Perspective, Language and Mood: Pt 1, Point of View

I recently discovered a planning document I wrote back when I first started thinking about this blog. Different topics & posts, plans for different days of the week, that kind of thing. And nope, I haven’t followed so much as point #1 from it. Hell, I forgot it even existed until I was cleaning some old papers & files out of my bag.

There is one thing I miss about the old days of working for other people: when I wrote things like that document, I didn’t have to do a damn thing to execute it. I wrote it, and other people had to actually make it work. *sniff* It brings a tear of nostalgia to my eye!

Nowadays I write stuff like that and then have to actually do the hard work of ignoring it. Sheesh. Of course, I already mentioned my slacker aspirations in a previous post, didn’t I? I’m a competitive guy, so if I’m gonna be a slacker, I’m gonna be the best goddamned slacker there is!

But, hey, I might as well make use of some of those ideas…thinking up post topics is hard!

So, today {Edit: waaay too long, now split over two posts}: POV and Voice. It’s something I’m thinking about, anyway, as I’m playing around with the two potential next stories.

For Wrath & Tears the first of those was the easier to decide upon, even if I did intentionally give myself some challenges as part of that decision. Connor’s character existed from the very inception of that project, and there was never any real possibility of not using him as the POV. I needed an intimate, street-level view of the world, and that meant either Connor or Oz. Oz is too intimately a part of dockside, but Connor still has a tinge of the “outsider” to him – Oz is his mentor as much as friend – since he manifestly was not born to that life.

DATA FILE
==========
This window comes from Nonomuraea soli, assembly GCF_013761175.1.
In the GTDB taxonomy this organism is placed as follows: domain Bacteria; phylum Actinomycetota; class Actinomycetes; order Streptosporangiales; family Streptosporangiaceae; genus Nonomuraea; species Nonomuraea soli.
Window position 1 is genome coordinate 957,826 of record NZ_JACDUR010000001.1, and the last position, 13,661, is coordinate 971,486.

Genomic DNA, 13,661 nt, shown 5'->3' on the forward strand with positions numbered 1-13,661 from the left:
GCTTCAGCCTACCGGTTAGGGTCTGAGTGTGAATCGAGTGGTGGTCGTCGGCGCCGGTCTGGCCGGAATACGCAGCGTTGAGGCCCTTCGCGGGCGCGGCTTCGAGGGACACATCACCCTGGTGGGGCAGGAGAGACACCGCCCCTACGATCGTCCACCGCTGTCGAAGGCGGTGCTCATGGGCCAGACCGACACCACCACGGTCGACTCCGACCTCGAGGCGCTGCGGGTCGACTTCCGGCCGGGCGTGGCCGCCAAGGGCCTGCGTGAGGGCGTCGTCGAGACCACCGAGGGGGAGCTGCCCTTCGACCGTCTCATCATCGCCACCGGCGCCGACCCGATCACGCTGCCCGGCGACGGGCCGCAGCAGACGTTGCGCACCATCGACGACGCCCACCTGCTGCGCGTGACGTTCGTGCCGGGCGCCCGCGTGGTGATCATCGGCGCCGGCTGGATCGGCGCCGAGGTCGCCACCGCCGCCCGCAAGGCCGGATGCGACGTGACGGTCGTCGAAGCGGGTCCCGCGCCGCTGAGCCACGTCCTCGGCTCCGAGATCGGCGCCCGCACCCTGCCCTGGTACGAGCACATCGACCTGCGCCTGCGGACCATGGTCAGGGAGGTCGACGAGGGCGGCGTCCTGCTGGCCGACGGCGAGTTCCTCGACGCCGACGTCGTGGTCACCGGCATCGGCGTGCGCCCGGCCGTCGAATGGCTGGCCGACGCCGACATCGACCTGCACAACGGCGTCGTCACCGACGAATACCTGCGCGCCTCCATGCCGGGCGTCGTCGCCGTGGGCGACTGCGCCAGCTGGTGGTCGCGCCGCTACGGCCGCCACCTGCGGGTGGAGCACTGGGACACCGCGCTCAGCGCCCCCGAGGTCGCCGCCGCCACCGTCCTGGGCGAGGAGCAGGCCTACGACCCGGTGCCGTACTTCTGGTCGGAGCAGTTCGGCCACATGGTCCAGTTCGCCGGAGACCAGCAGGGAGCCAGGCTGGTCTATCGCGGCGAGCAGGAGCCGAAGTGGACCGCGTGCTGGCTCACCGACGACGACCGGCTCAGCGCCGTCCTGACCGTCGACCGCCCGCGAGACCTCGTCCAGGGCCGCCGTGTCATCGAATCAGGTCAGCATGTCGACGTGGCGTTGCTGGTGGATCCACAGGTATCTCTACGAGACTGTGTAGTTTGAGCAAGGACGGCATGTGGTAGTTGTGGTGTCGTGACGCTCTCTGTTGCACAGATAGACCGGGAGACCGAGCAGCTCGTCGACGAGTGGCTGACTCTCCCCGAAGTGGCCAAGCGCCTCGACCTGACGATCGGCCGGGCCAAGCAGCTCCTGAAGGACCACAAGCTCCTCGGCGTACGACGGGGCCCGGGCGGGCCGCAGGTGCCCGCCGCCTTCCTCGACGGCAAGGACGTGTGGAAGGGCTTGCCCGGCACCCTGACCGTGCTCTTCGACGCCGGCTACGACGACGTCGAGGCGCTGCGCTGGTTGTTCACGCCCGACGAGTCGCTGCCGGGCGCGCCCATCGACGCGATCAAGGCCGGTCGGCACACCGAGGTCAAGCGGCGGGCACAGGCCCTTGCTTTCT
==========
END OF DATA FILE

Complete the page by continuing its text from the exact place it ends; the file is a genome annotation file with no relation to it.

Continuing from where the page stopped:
And that’s where I started setting myself a writing challenge: I committed from day one to only using one character for POV. No swapping to other, “easer” expedients to describe things my protagonist just couldn’t/wouldn’t know. Nope, I wanted to make myself do it the “hard way”. I very much planned to have a number of events occur “off-stage”, and I wanted to force myself (as a writer) to communicate emotion and meaning through my chosen protagonist, rather than through the “easier” expedient of switching POVs.

One note about choosing Connor for the POV rather than Oz: the heart of those challenges I mentioned above IS Oz. Wrath & Tears, when you boil it down, is not a story about revenge or romance or corruption. It is a story about the friendship and love between two very broken people. It is, at its heart, a tragedy about Oz…and about suicide. It was always intended to be a story built on raw, unfiltered emotion. Just as it was always intended to tell Oz’s story from the outside. I bit off a lot with that decision. Showing the thoughts and emotions of a character whose head I cannot “get inside” was new for me, and was not easy in any way, but it felt right. It still feels right. And Oz is still my favorite character.